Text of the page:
(18) Even if the core of a celestial body would make three rounds on itself while its coat only one, the continental drift could not happen, because they are supporting one another. In order that they could derive, they would have to be separated by wide seas of magma reaching the core. But, even in this case, the magma would solidify by cooling and would block again all continents between them...
(19) Since the basins widened during the emergence of the continents, the traction exerted directly on the dorsals became less and less strong along the eras, because the adherence of the layers on the magma was happening on a larger surface. We can compare this to a large blanket that we would lay down on the mud. The more the blanket would be large and heavy (weight of the ocean), the more it would adhere to the mud. Thus, it would be difficult to pull it to self from its edges which would eventually tear a part. This happened for the edges of the basins which, during the last major shrinkages, sometimes gave away in several places. It then engendered the ocean trenches at the foot of the mountains which line them.
52 – Formation of trenches and ocean cliffs
(20) These trenches, as seen here, are former points of rupture formed at the beginning of the tertiary, and continue to open in the depth and as a result of the growth of the core. This is why the Earth often trembles on the edge of the basins, because any new breakage of the rocky layer engenders a new earthquake.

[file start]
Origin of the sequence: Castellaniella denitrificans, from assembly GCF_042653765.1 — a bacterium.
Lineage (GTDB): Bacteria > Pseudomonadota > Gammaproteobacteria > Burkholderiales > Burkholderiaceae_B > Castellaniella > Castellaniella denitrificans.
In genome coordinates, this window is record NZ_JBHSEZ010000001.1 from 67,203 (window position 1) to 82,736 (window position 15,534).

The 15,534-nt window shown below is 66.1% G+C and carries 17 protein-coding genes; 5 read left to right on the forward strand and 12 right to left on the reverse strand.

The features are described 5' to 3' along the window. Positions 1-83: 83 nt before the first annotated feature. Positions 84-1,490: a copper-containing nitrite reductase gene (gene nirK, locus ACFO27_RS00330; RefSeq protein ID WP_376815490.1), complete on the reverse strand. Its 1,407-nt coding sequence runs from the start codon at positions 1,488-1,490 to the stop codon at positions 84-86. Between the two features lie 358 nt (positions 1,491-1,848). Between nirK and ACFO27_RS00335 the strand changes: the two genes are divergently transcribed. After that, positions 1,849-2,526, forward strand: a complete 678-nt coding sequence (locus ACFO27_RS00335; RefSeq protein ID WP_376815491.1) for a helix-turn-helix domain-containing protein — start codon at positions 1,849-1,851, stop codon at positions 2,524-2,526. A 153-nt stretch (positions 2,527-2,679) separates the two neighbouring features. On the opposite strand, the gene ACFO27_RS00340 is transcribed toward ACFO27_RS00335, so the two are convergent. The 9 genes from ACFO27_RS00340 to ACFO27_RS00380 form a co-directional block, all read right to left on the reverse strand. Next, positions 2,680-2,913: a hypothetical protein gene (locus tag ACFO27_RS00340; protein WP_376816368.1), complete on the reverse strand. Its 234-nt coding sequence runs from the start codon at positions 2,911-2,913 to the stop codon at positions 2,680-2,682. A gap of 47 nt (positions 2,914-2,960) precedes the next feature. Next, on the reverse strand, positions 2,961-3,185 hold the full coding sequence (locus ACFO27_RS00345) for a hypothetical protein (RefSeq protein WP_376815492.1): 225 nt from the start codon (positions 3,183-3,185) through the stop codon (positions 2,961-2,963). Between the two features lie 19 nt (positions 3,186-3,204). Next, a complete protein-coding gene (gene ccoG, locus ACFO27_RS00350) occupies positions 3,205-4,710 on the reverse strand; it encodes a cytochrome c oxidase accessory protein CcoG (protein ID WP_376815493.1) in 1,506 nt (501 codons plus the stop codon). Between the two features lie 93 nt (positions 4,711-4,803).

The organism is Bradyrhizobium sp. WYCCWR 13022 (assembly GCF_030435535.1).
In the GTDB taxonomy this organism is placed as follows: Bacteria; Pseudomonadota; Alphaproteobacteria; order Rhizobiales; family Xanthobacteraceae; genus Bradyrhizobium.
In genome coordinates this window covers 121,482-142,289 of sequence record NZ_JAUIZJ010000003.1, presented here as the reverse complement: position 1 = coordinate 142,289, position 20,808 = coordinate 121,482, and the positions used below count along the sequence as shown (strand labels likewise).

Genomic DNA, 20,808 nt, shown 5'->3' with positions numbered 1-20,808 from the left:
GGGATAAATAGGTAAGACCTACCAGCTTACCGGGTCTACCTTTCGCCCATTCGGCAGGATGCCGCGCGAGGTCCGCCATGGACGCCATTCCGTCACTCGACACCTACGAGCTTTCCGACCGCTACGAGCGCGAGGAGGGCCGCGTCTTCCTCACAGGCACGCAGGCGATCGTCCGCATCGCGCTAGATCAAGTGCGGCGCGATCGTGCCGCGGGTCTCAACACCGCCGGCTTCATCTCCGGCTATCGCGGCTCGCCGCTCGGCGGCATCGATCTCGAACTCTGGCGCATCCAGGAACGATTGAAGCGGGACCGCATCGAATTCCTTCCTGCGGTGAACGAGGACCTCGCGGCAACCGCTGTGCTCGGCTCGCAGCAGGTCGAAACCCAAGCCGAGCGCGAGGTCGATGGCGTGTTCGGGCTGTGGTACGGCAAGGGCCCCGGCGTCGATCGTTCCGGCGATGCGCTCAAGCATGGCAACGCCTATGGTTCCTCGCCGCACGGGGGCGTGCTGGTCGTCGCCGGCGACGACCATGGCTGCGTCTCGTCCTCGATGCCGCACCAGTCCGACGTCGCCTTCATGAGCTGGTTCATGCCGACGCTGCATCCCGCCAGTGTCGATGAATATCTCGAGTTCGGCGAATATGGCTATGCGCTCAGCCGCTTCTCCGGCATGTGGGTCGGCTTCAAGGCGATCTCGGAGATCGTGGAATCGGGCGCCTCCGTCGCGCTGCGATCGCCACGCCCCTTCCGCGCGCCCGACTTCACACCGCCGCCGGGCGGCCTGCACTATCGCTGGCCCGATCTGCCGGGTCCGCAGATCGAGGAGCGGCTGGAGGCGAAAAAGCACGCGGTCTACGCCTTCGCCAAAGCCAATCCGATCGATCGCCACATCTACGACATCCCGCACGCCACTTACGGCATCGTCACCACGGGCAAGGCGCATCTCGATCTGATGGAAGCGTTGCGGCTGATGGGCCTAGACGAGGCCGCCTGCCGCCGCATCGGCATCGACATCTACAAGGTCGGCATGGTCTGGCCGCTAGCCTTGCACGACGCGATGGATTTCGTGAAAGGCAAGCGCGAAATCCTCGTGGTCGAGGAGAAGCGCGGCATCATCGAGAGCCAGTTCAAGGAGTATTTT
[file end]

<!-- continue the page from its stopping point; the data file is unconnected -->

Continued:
(21) The image above shows at once the magma, the coat, a dorsal, the heights, as well as an ocean trench. Because of the intense coolings whose the Earth was the object, the mountainous chains which border the basins are much stiffer than the sea bed layers which, having never been exposed to a very low temperature, remained more suppler. It turns out that it is at the junction of the marine layers with those of the surface that tractions often produce their break and consequently earthquakes. But these breaks don't always occur because, when the bottom layers of a basin are in tension and when they stretch and refine, this can only cause a light sinking of edges of this basin, nothing more. So, afterward, one could suppose that the sea level went up by engulfing houses or other traces of the human presence. What stands out in several waterside countries of the great Sea.
(22) As to the growth of the core, the waters recede by uncovering even more lands in some places. Which sometimes has for effect to let appear the wall of the ocean trench, that is to say an abrupt cliff. But to better represent ourselves these phenomena, one can imagine that if a giant hand would press the bottom of the Mediterranean sea, it would necessarily produce breaks all around the basin whith earthquakes. But this pressure, which would be felt till the magma, would also have the effect of provoking the eruption of the surrounding volcanoes.